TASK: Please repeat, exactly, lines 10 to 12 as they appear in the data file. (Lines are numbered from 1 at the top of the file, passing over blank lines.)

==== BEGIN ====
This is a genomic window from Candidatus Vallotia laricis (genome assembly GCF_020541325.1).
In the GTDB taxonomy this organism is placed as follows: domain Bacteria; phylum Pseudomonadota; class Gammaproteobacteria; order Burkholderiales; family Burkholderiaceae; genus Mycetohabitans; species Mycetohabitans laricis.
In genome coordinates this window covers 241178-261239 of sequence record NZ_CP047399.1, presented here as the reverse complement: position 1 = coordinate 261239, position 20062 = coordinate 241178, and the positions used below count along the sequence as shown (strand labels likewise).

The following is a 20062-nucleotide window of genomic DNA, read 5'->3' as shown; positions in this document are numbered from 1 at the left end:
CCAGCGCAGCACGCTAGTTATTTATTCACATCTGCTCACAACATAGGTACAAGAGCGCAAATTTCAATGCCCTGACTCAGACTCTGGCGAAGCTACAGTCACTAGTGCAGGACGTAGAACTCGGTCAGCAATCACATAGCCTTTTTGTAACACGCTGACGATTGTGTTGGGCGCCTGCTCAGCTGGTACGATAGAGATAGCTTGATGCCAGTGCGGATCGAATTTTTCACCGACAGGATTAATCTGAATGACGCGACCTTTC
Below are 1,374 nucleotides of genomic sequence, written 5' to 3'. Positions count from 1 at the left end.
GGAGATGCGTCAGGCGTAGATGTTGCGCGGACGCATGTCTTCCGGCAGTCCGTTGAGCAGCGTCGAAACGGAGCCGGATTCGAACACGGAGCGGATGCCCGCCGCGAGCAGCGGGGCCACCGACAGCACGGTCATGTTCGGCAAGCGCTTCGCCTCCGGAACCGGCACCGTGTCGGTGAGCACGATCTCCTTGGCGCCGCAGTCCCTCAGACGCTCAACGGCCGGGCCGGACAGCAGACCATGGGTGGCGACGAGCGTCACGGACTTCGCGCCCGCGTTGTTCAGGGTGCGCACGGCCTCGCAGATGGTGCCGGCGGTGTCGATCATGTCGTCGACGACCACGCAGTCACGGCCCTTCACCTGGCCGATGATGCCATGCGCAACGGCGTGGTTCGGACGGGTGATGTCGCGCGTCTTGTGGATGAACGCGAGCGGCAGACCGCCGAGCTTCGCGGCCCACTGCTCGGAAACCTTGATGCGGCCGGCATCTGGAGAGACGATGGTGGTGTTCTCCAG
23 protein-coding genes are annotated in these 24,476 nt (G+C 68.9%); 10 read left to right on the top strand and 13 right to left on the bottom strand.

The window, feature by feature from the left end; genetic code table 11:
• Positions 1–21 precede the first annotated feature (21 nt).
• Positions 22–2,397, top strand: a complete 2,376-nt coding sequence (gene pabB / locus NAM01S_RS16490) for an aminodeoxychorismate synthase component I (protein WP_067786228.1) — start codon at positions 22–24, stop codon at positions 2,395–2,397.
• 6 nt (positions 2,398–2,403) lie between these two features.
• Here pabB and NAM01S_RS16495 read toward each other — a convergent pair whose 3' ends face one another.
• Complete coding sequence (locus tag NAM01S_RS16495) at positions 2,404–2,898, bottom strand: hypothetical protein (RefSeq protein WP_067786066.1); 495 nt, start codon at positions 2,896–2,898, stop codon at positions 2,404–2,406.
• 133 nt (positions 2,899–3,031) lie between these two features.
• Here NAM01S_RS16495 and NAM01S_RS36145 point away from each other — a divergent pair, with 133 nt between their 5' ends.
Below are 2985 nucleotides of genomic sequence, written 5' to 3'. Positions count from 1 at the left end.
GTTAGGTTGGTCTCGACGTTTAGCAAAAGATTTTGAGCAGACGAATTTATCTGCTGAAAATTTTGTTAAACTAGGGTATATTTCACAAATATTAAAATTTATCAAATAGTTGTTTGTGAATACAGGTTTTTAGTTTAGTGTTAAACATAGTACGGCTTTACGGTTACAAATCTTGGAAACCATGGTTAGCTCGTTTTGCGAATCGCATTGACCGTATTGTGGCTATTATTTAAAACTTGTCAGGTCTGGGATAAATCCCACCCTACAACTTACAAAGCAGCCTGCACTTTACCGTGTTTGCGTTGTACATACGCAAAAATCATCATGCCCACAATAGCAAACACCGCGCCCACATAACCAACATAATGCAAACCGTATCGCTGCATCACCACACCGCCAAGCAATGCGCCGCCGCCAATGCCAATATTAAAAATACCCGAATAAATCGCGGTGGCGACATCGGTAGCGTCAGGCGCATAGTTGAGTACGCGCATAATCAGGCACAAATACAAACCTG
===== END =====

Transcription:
• Positions 1–21 precede the first annotated feature (21 nt).
• Positions 22–2,397, top strand: a complete 2,376-nt coding sequence (gene pabB / locus NAM01S_RS16490) for an aminodeoxychorismate synthase component I (protein WP_067786228.1) — start codon at positions 22–24, stop codon at positions 2,395–2,397.
• 6 nt (positions 2,398–2,403) lie between these two features.